It’s 10 AM and I just woke up. Which isn’t like me. I was out late gophering the two Friday shows that closed the Laugh Your Asheville Off comedy festival.
People have tried and failed to bring stand-up to Asheville before and make real money off of it. Turns out the person who finally did it was a 29-year-old waiter/chef/cyclist and aspiring comedian with absolutely no experience in production or booking comedy whatsoever.
Greg the waiter had a chubby, babyfaced 22-year-old “booking agent” who still lived at home, and who somehow managed to land a major act to headline the show. Greg’s girlfriend Rowan handled marketing duties and somehow raised several thousand dollars in sponsorship money — in one week. Their friend the freelance writer provided a free press release, comic bios, a seriously discounted per-hour rate for editing and writing, and behind-the-scenes advice in cracking the pages of the city paper and the local entertainment weekly. (She also sold concessions, set up comedians’ merch tables, tracked ticket sales, watched the same fucking comedy routines 3 times in two days, and, on the last show, took about 30 amazing pics of the excitement.)
Greg’s parents drove in from Georgia expecting to see their son’s show at the coffee shop, with a handful of comics and 10 or 15 people in the crowd half-assedly watching over espressos and cafe food. They arrived at the packed and buzzing lobby of the biggest theatre in town and watched their son become a comedy impresario. The three shows never quite sold out, but everything but the balcony filled up, and I’d say that well over a thousand people saw the show. The first show was on Thursday, and by Friday night the town was buzzing with the news of the new comedy festival.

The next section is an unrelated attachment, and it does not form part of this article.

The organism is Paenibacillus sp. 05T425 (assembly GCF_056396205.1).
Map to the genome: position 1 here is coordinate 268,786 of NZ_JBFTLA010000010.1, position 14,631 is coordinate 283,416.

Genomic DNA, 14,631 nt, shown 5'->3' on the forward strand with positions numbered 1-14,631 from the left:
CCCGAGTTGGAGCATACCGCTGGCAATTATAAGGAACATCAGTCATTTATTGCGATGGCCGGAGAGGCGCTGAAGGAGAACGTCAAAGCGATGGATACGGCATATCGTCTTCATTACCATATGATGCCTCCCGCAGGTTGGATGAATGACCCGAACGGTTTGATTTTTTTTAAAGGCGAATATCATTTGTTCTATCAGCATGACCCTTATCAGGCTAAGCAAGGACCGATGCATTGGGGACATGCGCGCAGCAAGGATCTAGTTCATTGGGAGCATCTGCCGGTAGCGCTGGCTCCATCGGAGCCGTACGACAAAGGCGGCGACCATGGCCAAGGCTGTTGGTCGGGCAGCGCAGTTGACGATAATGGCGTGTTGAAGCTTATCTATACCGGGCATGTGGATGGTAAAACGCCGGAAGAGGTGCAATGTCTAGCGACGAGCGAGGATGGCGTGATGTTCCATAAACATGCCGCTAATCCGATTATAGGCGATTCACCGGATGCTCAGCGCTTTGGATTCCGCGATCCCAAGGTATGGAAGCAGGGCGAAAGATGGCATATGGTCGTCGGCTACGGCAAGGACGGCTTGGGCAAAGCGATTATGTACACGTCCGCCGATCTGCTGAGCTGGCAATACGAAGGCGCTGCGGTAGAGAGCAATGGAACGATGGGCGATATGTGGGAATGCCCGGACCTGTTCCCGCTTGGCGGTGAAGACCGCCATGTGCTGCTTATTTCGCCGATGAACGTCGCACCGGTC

I’d say that Rowan and Greg, who are working-class Asheville people with no health insurance who drive shitty cars and live in a duplex in the poor part of town, easily made 15 or 20 thousand dollars.
It’s been a crazy whirlwind of sweaty comedians and darkly freezing air-conditioned theatre balconies. Sometimes dreams come true and the good guys win. Sometimes freelance writers who typically spend their Friday nights knitting and watching a documentary find themselves eating cold mushroom pizza at midnight in the green room and humping a suitcase full of t-shirts and CDs up two floors for a fire-eating comedian named Johnny. Sometimes the things that happen in your wildest dreams really happen and you collapse into bed at 3AM still too excited to sleep.
I’m going to go have some coffee now.